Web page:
Jane Harbison is a Premium member with Business Chicks who has built her business on teaching girls creativity after switching careers at 40…
Tell us a little bit about you and your career so far?
I am a country girl. I was very fortunate to grow up near Texas Queensland and my family is still based on our property there. Growing up near a small rural town of 900 people was a constant source of inspiration, resilience and confidence building.
For 20 years, I was a commercial accountant. At 40, I changed from an accountant to a creative and I haven’t looked back. It was probably a space I should have always played in, but when I was young I wasn’t confident there was a career in creativity so I did what was safe at the time.
I don’t want kids to wait until they are 40 to discover what they love. I want our next generation not to be confined by predetermined norms of success established by the generations before them. Rather, I want them to open their mind to discovering what they are good at and who they want to be from an early age and really trust that.
You’re founder of Dreaming Big For Little Girls (DBFLG) – how did it come to fruition?
DBFLG started out as a children’s stationery business. I wanted to create products that facilitated creativity in our children – notebooks, cards etc. Unfortunately, I still have a lot of it in my garage. I still love what I created but mismatched the design and age range so I moved from products to services.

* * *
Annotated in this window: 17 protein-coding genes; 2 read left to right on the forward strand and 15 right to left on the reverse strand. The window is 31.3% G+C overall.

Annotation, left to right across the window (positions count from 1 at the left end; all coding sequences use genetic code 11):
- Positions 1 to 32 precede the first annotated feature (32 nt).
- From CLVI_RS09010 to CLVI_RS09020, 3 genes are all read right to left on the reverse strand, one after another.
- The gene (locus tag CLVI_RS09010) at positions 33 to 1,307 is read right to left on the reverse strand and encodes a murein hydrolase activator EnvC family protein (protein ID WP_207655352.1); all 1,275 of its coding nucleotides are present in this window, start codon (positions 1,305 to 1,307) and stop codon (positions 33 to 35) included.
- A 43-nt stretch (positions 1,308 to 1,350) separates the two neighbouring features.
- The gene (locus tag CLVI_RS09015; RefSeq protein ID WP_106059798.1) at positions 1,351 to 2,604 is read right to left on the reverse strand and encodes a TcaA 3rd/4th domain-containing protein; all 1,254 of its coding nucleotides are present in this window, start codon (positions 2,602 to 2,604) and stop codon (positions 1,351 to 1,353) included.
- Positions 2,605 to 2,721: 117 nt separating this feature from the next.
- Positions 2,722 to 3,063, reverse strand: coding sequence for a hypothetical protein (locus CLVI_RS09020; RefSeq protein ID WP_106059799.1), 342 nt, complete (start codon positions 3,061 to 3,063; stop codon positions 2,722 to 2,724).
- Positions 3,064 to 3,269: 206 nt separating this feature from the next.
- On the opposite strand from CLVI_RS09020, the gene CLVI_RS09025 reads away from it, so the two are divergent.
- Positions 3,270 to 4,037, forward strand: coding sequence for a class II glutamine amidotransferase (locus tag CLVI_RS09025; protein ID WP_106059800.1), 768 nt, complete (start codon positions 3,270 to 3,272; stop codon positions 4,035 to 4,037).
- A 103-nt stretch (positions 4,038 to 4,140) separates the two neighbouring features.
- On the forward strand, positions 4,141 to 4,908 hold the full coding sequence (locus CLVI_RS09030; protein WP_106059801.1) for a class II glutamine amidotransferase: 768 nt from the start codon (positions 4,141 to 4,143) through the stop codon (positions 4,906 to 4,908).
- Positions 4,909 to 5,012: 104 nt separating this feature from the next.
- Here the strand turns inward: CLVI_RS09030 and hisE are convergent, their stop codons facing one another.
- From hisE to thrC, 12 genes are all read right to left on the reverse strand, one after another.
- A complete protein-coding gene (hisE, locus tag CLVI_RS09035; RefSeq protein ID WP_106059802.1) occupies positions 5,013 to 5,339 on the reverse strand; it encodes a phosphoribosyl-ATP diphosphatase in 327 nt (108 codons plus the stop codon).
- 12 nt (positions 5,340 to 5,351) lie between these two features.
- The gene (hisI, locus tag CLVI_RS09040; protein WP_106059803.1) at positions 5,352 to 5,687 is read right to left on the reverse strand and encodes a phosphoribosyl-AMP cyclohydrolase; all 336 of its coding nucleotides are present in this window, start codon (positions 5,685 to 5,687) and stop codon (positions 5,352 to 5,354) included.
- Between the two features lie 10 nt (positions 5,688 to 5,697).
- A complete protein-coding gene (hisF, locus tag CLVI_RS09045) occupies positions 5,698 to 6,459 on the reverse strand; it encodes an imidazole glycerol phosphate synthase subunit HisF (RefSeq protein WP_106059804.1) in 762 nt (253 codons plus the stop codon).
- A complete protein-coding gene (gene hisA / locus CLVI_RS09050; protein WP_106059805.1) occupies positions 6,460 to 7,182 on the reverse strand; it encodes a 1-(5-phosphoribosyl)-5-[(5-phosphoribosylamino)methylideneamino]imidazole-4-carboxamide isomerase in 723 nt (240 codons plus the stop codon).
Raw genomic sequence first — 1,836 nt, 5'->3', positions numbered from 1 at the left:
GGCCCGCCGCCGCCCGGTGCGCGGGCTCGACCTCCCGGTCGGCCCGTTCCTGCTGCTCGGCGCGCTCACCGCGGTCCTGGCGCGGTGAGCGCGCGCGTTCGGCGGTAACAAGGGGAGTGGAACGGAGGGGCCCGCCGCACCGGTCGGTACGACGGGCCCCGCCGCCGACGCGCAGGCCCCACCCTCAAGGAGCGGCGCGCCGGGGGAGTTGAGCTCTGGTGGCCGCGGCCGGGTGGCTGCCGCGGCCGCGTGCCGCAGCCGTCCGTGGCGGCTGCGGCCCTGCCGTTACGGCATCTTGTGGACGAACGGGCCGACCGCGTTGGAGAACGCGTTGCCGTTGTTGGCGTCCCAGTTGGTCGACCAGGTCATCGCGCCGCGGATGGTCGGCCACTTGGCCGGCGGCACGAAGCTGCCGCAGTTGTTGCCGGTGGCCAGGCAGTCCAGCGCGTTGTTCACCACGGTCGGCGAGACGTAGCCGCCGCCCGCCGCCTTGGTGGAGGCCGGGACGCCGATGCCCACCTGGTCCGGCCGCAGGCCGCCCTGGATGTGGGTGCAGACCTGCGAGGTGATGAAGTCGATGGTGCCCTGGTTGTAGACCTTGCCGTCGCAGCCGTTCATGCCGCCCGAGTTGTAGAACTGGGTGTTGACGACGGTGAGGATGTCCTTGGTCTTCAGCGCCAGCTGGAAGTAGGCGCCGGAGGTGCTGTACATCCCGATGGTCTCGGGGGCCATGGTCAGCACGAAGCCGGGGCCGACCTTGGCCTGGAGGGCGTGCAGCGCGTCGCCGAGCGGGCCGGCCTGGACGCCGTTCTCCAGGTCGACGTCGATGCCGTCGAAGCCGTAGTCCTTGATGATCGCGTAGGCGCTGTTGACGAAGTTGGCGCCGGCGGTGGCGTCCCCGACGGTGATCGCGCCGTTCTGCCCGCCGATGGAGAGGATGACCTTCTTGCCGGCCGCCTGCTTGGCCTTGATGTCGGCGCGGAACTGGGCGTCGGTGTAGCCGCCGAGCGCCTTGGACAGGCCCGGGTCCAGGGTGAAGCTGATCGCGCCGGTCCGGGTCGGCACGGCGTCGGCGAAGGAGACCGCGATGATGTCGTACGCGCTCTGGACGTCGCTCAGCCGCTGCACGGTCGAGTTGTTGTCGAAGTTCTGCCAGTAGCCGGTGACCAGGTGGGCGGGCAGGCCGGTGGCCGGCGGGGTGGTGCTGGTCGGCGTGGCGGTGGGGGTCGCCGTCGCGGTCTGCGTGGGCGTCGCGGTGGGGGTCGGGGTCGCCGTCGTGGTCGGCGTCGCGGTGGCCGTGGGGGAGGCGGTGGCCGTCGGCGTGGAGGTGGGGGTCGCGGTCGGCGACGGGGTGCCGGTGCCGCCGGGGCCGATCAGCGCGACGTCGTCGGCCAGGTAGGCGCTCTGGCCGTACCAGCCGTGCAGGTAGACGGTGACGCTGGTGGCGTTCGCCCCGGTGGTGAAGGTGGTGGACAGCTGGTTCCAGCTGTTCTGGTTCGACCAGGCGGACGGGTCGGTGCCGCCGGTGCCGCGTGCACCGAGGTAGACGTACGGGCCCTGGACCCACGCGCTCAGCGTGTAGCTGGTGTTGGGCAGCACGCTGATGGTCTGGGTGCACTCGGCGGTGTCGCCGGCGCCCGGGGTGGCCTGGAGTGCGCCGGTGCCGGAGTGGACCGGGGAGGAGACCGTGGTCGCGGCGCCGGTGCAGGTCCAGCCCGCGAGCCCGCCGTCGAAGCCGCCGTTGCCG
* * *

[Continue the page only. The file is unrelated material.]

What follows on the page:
For two years we did face-to-face workshops from my home and soon after created a five day online challenge. While they were unique and the feedback continually blew my mind, the format wasn’t financially sustainable, scalable or getting the reach I needed.
I have been involved in the governance of independent schools for over 15 years, so as a result the third evolution of DBFLG has begun and I will teach teachers on creativity.
The company has a big focus on girls following creative and curious lives. How do you help nurture that in action?
We teach a five step creative process – saturate, percolate, create, celebrate and rejuvenate. At the end of the challenge we have a collection of black and white abstract art and they explain their thinking behind their work, which bridges that gap between creativity and critical thinking.
This pieces come from a recent participant in our five day challenge, Xiana.
Xiana’s mum, Kelly, spoke about her transformation:
“I’ve watched her resilience grow with each challenge. Sometimes she really struggled to come up with an idea for a challenge and this stressed her out. It would have been much easier for her to give up. Instead she persevered and became well acquainted with an effective process that allows her to engage her creativity where and whenever she needs.”
You launched your business in 2013. What is one challenge you have faced and how have you overcome it.
What my offering was, to whom it is best served and loving it so I could sustain it. That is more than one I know! But it is all linked. This is my mantra. As well as teaching it I consciously live it.
If you love what you do, you will stick with it.
If you stick with it, you will get good at it.
If you get good at it, you will be rewarded handsomely for it.
We would love to know – what are you excited for in the upcoming year?
Talking with educators about the five step creative process – whether it’s in schools, podcasts, webinars and seminars.
The future is uncertain. Despite this, I am hopeful about the future and most creatives are hopeful about it. This is because they are confident they can navigate the uncertainty of it. I have faith in our ability to solve problems. In fact, I believe the only thing that is going to solve these problems is our creativity and our preparedness to trust it.